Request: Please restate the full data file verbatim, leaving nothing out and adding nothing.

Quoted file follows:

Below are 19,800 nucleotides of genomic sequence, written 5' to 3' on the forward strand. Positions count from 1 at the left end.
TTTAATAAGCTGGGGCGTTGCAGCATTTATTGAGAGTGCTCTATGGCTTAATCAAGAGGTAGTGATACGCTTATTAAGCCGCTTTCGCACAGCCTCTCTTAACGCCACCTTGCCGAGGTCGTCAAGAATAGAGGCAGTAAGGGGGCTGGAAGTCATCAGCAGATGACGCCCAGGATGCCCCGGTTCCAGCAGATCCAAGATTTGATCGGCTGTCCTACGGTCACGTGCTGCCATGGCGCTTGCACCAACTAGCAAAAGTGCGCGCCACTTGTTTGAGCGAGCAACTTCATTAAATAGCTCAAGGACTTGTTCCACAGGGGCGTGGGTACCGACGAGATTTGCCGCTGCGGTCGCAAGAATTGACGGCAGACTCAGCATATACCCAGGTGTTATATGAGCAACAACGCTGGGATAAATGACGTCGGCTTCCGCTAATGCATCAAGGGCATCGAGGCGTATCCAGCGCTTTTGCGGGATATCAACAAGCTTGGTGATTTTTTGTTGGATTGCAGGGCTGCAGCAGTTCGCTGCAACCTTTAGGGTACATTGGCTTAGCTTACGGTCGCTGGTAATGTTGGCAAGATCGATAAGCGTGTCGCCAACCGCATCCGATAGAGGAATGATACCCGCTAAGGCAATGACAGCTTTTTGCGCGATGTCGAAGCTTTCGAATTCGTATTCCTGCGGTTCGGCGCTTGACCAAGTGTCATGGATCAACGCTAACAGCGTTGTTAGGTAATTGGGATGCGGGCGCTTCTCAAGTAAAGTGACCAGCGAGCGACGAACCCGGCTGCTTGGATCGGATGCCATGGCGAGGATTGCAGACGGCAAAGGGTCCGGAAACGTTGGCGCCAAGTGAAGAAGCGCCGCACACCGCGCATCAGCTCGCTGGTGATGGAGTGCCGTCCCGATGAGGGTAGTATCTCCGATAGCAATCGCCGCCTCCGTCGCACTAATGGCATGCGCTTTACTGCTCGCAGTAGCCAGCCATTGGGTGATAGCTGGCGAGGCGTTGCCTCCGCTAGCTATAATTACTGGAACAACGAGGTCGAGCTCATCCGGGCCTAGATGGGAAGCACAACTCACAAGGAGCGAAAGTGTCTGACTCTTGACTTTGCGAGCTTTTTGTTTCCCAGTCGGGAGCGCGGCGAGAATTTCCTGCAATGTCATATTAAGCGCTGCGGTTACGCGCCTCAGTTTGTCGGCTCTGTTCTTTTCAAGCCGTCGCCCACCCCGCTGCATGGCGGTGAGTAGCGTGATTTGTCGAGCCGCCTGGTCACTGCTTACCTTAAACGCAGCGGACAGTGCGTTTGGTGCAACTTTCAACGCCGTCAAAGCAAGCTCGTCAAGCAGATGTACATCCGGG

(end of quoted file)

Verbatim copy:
Below are 19,800 nucleotides of genomic sequence, written 5' to 3' on the forward strand. Positions count from 1 at the left end.
TTTAATAAGCTGGGGCGTTGCAGCATTTATTGAGAGTGCTCTATGGCTTAATCAAGAGGTAGTGATACGCTTATTAAGCCGCTTTCGCACAGCCTCTCTTAACGCCACCTTGCCGAGGTCGTCAAGAATAGAGGCAGTAAGGGGGCTGGAAGTCATCAGCAGATGACGCCCAGGATGCCCCGGTTCCAGCAGATCCAAGATTTGATCGGCTGTCCTACGGTCACGTGCTGCCATGGCGCTTGCACCAACTAGCAAAAGTGCGCGCCACTTGTTTGAGCGAGCAACTTCATTAAATAGCTCAAGGACTTGTTCCACAGGGGCGTGGGTACCGACGAGATTTGCCGCTGCGGTCGCAAGAATTGACGGCAGACTCAGCATATACCCAGGTGTTATATGAGCAACAACGCTGGGATAAATGACGTCGGCTTCCGCTAATGCATCAAGGGCATCGAGGCGTATCCAGCGCTTTTGCGGGATATCAACAAGCTTGGTGATTTTTTGTTGGATTGCAGGGCTGCAGCAGTTCGCTGCAACCTTTAGGGTACATTGGCTTAGCTTACGGTCGCTGGTAATGTTGGCAAGATCGATAAGCGTGTCGCCAACCGCATCCGATAGAGGAATGATACCCGCTAAGGCAATGACAGCTTTTTGCGCGATGTCGAAGCTTTCGAATTCGTATTCCTGCGGTTCGGCGCTTGACCAAGTGTCATGGATCAACGCTAACAGCGTTGTTAGGTAATTGGGATGCGGGCGCTTCTCAAGTAAAGTGACCAGCGAGCGACGAACCCGGCTGCTTGGATCGGATGCCATGGCGAGGATTGCAGACGGCAAAGGGTCCGGAAACGTTGGCGCCAAGTGAAGAAGCGCCGCACACCGCGCATCAGCTCGCTGGTGATGGAGTGCCGTCCCGATGAGGGTAGTATCTCCGATAGCAATCGCCGCCTCCGTCGCACTAATGGCATGCGCTTTACTGCTCGCAGTAGCCAGCCATTGGGTGATAGCTGGCGAGGCGTTGCCTCCGCTAGCTATAATTACTGGAACAACGAGGTCGAGCTCATCCGGGCCTAGATGGGAAGCACAACTCACAAGGAGCGAAAGTGTCTGACTCTTGACTTTGCGAGCTTTTTGTTTCCCAGTCGGGAGCGCGGCGAGAATTTCCTGCAATGTCATATTAAGCGCTGCGGTTACGCGCCTCAGTTTGTCGGCTCTGTTCTTTTCAAGCCGTCGCCCACCCCGCTGCATGGCGGTGAGTAGCGTGATTTGTCGAGCCGCCTGGTCACTGCTTACCTTAAACGCAGCGGACAGTGCGTTTGGTGCAACTTTCAACGCCGTCAAAGCAAGCTCGTCAAGCAGATGTACATCCGGG